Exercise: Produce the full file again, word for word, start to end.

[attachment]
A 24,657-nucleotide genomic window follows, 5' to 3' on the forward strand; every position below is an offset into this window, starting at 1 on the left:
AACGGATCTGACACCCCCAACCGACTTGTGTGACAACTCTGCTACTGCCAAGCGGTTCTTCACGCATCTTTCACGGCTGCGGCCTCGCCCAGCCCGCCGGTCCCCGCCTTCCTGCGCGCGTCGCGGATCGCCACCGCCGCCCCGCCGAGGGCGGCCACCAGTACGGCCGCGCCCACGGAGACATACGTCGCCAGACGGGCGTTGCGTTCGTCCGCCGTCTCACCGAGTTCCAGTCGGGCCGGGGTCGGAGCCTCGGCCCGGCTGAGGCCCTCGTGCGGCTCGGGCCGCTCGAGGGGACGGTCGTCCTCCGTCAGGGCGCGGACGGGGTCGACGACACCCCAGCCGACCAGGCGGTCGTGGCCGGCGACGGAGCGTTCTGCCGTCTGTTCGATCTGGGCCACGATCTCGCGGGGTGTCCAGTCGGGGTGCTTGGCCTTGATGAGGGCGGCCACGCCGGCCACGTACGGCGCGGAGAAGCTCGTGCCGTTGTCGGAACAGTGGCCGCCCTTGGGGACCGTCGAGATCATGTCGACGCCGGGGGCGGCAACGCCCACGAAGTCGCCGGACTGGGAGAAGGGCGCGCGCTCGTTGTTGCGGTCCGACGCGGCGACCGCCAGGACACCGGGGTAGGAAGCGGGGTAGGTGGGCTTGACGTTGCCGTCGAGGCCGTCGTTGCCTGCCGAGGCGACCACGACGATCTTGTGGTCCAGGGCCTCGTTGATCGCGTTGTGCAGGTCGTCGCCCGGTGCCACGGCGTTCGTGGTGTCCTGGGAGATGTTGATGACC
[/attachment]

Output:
A 24,657-nucleotide genomic window follows, 5' to 3' on the forward strand; every position below is an offset into this window, starting at 1 on the left:
AACGGATCTGACACCCCCAACCGACTTGTGTGACAACTCTGCTACTGCCAAGCGGTTCTTCACGCATCTTTCACGGCTGCGGCCTCGCCCAGCCCGCCGGTCCCCGCCTTCCTGCGCGCGTCGCGGATCGCCACCGCCGCCCCGCCGAGGGCGGCCACCAGTACGGCCGCGCCCACGGAGACATACGTCGCCAGACGGGCGTTGCGTTCGTCCGCCGTCTCACCGAGTTCCAGTCGGGCCGGGGTCGGAGCCTCGGCCCGGCTGAGGCCCTCGTGCGGCTCGGGCCGCTCGAGGGGACGGTCGTCCTCCGTCAGGGCGCGGACGGGGTCGACGACACCCCAGCCGACCAGGCGGTCGTGGCCGGCGACGGAGCGTTCTGCCGTCTGTTCGATCTGGGCCACGATCTCGCGGGGTGTCCAGTCGGGGTGCTTGGCCTTGATGAGGGCGGCCACGCCGGCCACGTACGGCGCGGAGAAGCTCGTGCCGTTGTCGGAACAGTGGCCGCCCTTGGGGACCGTCGAGATCATGTCGACGCCGGGGGCGGCAACGCCCACGAAGTCGCCGGACTGGGAGAAGGGCGCGCGCTCGTTGTTGCGGTCCGACGCGGCGACCGCCAGGACACCGGGGTAGGAAGCGGGGTAGGTGGGCTTGACGTTGCCGTCGAGGCCGTCGTTGCCTGCCGAGGCGACCACGACGATCTTGTGGTCCAGGGCCTCGTTGATCGCGTTGTGCAGGTCGTCGCCCGGTGCCACGGCGTTCGTGGTGTCCTGGGAGATGTTGATGACC